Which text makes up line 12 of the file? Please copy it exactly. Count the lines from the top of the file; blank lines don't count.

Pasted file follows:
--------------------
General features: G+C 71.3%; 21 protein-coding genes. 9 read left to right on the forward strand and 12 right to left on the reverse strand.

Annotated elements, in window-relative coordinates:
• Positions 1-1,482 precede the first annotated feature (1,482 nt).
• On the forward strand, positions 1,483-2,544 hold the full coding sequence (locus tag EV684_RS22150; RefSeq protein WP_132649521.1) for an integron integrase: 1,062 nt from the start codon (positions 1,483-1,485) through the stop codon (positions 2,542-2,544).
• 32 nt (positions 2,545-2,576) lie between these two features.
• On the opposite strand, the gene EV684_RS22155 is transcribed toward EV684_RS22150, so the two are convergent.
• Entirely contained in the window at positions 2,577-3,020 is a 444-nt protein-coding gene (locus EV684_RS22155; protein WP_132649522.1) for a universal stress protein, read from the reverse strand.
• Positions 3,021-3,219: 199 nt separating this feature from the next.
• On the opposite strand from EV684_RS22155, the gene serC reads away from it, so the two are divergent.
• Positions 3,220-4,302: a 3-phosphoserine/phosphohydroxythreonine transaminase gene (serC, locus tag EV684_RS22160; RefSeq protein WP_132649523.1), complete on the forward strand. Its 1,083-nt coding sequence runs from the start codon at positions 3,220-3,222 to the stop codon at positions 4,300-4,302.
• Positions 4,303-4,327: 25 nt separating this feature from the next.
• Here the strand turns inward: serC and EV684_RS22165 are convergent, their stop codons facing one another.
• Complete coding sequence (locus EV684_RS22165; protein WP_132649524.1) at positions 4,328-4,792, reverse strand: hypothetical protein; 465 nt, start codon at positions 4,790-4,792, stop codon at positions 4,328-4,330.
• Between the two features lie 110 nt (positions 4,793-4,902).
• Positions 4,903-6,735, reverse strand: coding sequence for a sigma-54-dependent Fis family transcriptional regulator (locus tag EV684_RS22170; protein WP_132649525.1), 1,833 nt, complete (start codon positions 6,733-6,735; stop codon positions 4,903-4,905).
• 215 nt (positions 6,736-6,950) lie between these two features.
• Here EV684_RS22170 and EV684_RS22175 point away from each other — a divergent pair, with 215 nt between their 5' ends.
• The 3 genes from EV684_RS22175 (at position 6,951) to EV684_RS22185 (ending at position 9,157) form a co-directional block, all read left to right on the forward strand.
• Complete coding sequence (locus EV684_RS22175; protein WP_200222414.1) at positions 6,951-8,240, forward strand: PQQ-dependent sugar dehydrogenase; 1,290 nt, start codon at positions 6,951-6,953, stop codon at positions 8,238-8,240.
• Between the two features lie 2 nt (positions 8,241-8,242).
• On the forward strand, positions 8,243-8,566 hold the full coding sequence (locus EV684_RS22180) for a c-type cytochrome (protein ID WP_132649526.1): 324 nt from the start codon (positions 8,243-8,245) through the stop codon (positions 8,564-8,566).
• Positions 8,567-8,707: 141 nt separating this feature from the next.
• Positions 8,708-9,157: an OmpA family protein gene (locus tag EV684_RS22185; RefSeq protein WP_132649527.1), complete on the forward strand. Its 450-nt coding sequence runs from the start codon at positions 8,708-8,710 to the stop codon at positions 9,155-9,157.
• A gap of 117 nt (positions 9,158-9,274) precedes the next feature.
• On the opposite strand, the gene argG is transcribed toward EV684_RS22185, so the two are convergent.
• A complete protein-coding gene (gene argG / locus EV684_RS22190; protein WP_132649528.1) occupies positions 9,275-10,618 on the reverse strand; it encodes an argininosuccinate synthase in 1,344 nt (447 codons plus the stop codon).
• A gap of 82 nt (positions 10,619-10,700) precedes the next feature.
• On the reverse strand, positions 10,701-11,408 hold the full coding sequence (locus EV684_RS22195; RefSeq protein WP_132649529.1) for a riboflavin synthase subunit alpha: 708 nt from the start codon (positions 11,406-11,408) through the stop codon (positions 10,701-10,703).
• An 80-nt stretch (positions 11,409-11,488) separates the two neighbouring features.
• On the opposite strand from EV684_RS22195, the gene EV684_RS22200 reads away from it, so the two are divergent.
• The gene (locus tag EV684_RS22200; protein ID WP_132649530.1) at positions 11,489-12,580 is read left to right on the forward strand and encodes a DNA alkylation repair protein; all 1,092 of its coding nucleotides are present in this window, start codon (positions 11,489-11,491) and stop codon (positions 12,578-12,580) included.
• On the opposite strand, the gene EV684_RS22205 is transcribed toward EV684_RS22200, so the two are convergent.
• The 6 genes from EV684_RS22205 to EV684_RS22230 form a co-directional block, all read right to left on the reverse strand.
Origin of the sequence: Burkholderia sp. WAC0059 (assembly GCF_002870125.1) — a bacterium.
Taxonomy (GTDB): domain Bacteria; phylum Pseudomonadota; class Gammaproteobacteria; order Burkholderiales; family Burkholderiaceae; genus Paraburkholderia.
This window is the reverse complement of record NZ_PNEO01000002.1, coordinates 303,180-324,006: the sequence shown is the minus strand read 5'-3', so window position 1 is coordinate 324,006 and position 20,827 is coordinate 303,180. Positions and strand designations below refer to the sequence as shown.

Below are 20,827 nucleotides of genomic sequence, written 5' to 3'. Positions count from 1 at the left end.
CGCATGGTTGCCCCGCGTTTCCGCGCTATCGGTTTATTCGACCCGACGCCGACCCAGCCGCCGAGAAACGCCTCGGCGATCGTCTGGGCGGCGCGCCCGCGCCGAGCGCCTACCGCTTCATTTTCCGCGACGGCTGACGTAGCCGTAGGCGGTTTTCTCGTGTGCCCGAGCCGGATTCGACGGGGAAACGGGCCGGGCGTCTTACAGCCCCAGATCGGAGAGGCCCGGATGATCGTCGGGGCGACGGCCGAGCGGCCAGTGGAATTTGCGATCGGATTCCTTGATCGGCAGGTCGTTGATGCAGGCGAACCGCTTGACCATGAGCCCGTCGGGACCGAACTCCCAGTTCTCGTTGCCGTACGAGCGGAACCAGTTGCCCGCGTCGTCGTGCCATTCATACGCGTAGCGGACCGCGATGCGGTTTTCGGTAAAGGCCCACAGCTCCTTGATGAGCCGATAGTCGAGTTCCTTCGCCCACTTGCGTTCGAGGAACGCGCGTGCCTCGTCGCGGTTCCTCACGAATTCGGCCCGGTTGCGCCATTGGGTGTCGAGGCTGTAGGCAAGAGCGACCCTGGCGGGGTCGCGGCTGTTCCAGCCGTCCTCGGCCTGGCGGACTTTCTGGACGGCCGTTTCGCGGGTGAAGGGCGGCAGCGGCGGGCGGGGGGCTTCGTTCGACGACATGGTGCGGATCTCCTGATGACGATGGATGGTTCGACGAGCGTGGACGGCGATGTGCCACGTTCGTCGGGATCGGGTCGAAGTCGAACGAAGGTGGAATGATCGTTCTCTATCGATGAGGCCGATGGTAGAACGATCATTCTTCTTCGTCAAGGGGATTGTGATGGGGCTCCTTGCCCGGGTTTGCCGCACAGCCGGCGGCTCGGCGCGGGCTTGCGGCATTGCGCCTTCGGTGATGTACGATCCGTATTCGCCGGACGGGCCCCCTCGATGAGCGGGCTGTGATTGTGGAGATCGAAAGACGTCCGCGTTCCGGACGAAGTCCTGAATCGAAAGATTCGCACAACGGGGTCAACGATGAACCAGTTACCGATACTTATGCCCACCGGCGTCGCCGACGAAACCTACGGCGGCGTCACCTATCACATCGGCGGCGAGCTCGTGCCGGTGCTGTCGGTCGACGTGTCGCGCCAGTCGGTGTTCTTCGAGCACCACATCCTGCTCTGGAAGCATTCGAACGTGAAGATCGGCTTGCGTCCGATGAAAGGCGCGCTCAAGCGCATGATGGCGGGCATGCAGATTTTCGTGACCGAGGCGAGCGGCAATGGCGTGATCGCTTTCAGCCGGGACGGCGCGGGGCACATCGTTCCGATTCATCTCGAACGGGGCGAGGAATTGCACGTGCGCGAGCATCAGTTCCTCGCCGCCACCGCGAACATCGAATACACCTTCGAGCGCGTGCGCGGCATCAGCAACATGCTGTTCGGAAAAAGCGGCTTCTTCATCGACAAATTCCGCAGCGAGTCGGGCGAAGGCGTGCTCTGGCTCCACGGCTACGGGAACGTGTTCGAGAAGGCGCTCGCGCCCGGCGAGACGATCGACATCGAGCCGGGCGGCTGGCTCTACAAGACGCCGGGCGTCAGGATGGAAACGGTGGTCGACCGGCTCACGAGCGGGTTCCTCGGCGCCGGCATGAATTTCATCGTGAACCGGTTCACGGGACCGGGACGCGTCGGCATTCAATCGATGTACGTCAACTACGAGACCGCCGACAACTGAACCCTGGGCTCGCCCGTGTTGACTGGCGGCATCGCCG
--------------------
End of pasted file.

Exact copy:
• Here the strand turns inward: serC and EV684_RS22165 are convergent, their stop codons facing one another.